WFB on the USAs

Via PoliBlog comes this very interesting column by the godfather of American conservatism, William F. Buckley.

It is obvious that there are Democrats in Congress who want an opportunity to forage for crimes in the matter of the discharged U.S. attorneys. Nobody has come up with a description of exactly what crime might have been committed and should be investigated. What is being conjectured is that an industrious investigating committee armed with subpoena powers could come up with malfeasance of some kind.

On the other hand, the investigative function of the legislative branch is of plenary importance, and should not be aborted by hypothetical immunities of the chief executive. Woodrow Wilson wrote in his classic book "Congressional Government" that Congress' investigative power was more important, even, than its legislative power...

Of one thing Mr. Bush is manifestly guilty. It is the criminal (in the metaphorical sense) mismanagement of the whole business of the U.S. attorneys. The fault is not personal; it was probably the attorney general and other advisers of the president who took so many clumsy steps. But Mr. Bush's stress on his rights invites a coordinate stress on his responsibilities. "These attorneys," he said, "serve at my pleasure." Right. But presidential pleasures have to rest on defensible grounds.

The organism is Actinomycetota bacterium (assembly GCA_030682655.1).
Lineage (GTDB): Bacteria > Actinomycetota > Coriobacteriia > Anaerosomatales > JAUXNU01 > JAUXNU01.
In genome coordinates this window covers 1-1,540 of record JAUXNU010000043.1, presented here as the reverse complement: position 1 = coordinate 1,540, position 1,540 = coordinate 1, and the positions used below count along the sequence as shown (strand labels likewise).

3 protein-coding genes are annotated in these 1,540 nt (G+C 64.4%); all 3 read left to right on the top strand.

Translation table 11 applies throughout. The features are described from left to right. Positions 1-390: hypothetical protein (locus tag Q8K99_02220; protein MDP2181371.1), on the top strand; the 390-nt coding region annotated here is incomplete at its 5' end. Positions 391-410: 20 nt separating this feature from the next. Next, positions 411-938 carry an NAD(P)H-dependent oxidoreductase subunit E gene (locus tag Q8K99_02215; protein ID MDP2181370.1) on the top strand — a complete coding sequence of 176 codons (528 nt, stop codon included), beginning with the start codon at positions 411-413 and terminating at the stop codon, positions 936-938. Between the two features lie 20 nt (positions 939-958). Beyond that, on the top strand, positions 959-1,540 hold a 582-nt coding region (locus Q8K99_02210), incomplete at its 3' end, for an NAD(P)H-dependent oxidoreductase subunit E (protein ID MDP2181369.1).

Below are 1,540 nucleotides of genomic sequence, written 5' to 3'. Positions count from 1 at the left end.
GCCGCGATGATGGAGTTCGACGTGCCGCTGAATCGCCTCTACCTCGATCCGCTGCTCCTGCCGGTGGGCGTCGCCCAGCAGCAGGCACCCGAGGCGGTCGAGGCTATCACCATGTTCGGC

Mr. Buckley chooses his words with great caution and is well aware of how much weight they carry. The President and his staff would be well advised to read carefully. The message is this: Slow down, Mr. President, or you're on your own. Don't expect the Right to rally around you like the Left did for your predecessor.

Meanwhile here is another warning from someone who has been around a long time. Both offer good advice. Will Bush take it? I'm not holding my breath.

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